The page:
Astonishing accounts

This refers to the editorial "Unwed widows scam" (The Tribune, May 2). I was astonished to go through its contents which are factually incorrect. I would like to mention that Rs 126.75 crore was released for disbursement till 31.3.2001 and that this amount has since been credited to the accounts of the beneficiaries for the year 2000-2001. I could not understand as to how it has become a scam of Rs 166.67 crore whereas only Rs 126.75 crore has been credited to the accounts of the beneficiaries for disbursement.

I would like to draw your attention to Rule 3(i) of the Financial Assistance Rules, 1996, for windows and destitute women in Punjab. This rule categorically stipulates that any unmarried woman of 30 years and above who is not being looked after by anybody and her income is less than Rs 1000 per month is eligible for financial assistance as a destitute woman. I think this rule escaped your attention.

The possibility of irregularities cannot be ruled out in Amritsar district especially and in other districts generally due to the huge number of beneficiaries. Consequently, I have asked the D.C., Amritsar, to have 100 per cent verification of all the beneficiaries. I have further asked him to get the cases registered against wrong and bogus persons under Section 409/420, IPC, and other suitable provisions of law. The remaining 16 DCs in the state are being ordered to do the same to weed out such cases.

Social Security and Development of Women and Children Minister,
Punjab, Chandigarh


Snow leopard

The news item, “snow leopard gets quiet burial”, highlights the poor management of zoos, which are no less than cruel captive houses for rare and wonderful wildlife species. Zoos are bereft of even bare minimum facilities. Tragedies like those at Nandan Kanan, Hyderabad and the latest at Kufri are common. In some of the zoos there are rarest of rare species languishing.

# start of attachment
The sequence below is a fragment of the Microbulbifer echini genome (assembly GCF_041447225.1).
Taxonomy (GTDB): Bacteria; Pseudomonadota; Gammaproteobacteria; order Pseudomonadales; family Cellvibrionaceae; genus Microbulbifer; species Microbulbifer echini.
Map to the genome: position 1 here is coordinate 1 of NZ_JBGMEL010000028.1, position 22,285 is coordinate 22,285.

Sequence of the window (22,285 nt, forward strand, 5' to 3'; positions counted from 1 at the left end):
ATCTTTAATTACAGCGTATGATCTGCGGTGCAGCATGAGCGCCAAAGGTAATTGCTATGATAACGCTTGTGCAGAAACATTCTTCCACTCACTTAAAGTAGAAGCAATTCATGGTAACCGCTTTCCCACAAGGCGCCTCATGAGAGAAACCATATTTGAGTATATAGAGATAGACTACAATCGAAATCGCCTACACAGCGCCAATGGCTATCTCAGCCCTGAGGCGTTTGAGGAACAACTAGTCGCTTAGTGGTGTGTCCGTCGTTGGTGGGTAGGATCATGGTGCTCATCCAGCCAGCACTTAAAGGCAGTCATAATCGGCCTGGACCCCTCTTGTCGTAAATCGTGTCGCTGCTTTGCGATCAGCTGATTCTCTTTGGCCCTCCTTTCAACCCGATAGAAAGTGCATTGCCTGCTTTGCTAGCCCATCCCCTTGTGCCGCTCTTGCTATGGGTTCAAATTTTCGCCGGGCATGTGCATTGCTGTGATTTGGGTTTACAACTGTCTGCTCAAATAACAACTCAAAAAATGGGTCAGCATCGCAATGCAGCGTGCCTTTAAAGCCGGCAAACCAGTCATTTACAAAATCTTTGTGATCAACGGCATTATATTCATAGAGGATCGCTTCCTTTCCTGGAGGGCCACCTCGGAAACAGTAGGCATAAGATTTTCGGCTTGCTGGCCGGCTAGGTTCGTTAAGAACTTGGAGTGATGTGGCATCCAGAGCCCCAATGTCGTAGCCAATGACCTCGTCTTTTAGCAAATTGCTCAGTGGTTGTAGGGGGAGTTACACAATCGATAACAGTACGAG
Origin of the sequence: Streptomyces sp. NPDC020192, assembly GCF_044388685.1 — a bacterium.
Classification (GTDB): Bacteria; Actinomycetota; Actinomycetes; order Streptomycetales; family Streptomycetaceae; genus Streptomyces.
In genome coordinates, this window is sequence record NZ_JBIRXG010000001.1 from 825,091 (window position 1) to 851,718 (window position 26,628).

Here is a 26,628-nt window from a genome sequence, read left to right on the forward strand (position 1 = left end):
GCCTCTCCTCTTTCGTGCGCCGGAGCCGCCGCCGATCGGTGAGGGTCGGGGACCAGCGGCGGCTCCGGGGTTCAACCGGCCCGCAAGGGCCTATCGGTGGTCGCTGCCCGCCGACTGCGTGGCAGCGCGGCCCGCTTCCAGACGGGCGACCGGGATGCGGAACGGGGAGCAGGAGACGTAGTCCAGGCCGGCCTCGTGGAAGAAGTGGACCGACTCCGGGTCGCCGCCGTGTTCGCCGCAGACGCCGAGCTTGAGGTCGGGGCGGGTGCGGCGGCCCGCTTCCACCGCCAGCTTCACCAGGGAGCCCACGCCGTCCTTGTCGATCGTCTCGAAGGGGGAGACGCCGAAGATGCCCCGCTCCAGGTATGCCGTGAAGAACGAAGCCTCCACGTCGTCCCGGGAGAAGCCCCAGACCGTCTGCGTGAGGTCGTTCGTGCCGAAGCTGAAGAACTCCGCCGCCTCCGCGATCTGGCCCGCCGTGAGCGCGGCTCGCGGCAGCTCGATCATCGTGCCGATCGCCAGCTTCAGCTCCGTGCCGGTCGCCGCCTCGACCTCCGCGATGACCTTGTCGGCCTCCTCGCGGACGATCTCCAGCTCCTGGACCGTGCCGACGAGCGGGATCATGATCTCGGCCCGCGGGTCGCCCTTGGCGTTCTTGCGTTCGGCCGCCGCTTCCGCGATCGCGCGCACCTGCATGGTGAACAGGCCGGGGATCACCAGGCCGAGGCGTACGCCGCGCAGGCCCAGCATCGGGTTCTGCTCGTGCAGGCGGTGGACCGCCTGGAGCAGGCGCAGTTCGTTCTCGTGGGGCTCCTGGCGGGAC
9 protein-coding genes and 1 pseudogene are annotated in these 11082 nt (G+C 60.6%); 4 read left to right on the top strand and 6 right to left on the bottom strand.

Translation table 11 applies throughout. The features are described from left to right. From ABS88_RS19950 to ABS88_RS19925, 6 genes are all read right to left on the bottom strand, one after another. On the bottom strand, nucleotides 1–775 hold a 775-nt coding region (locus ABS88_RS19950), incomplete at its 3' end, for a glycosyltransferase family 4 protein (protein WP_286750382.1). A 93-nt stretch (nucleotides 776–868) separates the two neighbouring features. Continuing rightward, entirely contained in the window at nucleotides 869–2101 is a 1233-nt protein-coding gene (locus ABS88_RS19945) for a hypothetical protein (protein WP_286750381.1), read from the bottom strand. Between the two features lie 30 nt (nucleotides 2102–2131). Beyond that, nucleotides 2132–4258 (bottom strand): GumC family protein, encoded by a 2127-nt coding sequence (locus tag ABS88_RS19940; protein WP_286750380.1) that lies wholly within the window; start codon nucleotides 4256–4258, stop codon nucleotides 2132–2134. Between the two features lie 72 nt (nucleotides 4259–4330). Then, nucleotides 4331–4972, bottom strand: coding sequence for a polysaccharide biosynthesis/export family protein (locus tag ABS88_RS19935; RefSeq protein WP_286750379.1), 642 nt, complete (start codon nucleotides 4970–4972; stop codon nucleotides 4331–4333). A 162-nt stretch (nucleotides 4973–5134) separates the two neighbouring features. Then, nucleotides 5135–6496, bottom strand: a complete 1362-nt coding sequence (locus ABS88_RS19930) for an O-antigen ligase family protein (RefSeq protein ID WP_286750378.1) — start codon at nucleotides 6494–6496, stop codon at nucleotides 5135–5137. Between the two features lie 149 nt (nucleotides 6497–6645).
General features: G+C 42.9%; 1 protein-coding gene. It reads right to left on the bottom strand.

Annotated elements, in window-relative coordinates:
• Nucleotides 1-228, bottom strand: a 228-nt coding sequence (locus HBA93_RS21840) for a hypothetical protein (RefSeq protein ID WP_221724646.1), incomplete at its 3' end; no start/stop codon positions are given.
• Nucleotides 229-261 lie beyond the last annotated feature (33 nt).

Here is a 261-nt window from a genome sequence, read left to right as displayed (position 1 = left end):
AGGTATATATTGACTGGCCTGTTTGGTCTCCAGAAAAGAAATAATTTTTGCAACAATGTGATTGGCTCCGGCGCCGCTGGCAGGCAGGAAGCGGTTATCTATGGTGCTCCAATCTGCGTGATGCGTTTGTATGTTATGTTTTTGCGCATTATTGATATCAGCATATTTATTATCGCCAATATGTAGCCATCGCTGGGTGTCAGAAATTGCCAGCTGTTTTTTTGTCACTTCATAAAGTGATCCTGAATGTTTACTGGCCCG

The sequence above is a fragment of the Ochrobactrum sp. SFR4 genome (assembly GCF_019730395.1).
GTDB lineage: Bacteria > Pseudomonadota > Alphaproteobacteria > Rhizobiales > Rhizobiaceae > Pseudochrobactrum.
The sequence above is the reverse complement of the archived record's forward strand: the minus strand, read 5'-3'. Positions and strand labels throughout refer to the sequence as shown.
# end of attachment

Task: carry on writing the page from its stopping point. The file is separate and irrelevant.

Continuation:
This is high time better facilities are created in the zoos to save these animals from painful living. Efforts should be made to provide habitat identical to their living environment in the wild. Nutritional requirements must be taken care of and hygienic conditions must be given top priority.

K. K. SHARMA, Dharamsala

Air crashes

The Tribune has performed a yeoman’s service by highlighting IAF air crashes on the front page on May 8 followed by an editorial on May 9. Air crashes are occurring with a sickening routine and frequency — almost one per week. I hope the powers that be will take note of the issue raised by you and rectify the shortcomings, specially lack of AJT soon. One fails to understand why the Government can’t provide AJT when thousands of crores are wasted otherwise.

In the meantime the IAF must ground all suspect MiG-21s. After all there is no war on. So why lose precious young lives? May I request the IAF authorities to answer this simple question.

Brig HARWANT SINGH (retd), SAS Nagar

Attack on scribes

The attack on a group of scribes by BSF personnel at Megam in Jammu and Kashmir is highly deplorable. The only offence of the journalists was that they were just performing their duty. Sincere reporting of an event is the part of their job. They even risk their lives in this arduous task. The government should punish the guilty so that no one dares to commit such a crime in future.